A recent journal article has suggested that landlords cannot recover as an outgoing the cost of complying with essential safety measures under the Building Act.
Essential safety measures overlap with a significant number of repair and maintenance costs that may otherwise be recoverable by a landlord under the terms of a lease.
This has lead to an increasing number of inquiries in recent weeks and seems to be causing singificant consternation in the leasing and property management community.
I am not able to comment publicly on the merits of the arguments in the article at this stage.
However, given the level of interest that the article has generated, readers may be interested in the following material to assist them in forming their own view on the issues:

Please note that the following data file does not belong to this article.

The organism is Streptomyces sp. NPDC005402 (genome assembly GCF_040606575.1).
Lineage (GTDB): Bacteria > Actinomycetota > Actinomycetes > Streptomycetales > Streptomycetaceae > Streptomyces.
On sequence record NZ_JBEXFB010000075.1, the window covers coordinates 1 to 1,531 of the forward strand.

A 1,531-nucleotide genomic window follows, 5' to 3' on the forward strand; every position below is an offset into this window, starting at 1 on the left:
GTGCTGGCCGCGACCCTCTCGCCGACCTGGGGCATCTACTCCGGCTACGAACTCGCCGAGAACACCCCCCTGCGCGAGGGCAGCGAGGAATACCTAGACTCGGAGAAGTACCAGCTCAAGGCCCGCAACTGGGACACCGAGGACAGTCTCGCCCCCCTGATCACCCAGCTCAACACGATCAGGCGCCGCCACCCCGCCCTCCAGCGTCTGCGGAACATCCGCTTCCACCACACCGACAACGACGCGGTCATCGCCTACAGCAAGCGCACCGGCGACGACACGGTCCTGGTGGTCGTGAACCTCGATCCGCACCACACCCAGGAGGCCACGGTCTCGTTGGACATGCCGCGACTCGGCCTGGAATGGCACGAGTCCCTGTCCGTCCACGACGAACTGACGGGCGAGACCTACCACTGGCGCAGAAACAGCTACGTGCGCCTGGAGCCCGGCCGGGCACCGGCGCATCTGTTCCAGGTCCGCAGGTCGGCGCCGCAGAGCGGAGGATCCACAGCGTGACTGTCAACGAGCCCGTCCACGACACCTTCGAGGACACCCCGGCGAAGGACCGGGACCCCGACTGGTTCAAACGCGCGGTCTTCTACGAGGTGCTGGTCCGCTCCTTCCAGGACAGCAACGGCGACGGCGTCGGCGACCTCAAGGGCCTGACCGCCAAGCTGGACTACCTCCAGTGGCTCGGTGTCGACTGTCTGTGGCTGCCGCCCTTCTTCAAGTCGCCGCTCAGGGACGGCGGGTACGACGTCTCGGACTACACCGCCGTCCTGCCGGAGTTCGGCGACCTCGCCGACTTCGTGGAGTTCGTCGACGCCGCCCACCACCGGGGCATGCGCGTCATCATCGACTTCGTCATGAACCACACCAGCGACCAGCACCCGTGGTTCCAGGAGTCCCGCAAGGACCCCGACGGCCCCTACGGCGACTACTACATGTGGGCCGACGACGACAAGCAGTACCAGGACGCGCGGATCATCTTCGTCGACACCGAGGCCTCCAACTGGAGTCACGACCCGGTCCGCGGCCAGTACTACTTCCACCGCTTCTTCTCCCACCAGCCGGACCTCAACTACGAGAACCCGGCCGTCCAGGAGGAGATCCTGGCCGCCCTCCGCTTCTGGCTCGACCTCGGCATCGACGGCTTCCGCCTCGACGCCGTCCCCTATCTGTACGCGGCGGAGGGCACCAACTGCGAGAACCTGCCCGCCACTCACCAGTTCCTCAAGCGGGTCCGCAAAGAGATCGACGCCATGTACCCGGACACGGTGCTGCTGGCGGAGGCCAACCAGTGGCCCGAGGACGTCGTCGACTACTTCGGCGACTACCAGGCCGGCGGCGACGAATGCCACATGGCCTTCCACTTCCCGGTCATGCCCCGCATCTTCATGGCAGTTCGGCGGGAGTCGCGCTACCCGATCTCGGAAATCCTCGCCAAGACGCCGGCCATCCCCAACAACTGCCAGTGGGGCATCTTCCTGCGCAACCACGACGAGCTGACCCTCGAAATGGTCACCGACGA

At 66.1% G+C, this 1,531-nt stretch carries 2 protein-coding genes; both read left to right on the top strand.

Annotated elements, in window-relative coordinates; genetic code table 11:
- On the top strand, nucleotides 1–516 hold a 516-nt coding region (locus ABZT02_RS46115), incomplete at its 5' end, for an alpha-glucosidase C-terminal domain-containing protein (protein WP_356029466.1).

- Norman Mermelstein and (the late) Michael Redfern, ‘Tenants beware: Don’t get hit by safety maintenance costs‘, 86(04) Law Institute Journal 28 (this is the article referred to above, a copy of which is publicly available here);
- Robert Hay has two blog posts on the topic, copies of which are available here and here; and
- the main decision referred to in the article is Chen v Panmure Hotel Pty Ltd  VCAT 2464, a copy of which is available here.
The article and Robert’s posts also raise issues relating to the landlord’s ability to recover as an outgoing the costs of repair and maintenance obligations under s 52 of the RLA and the VCAT decision in Cafe Dansk v Shiel  VCAT 36. My comments on that decision are available here.
Readers should be aware of this issue and should expect to read more about this topic in the coming months.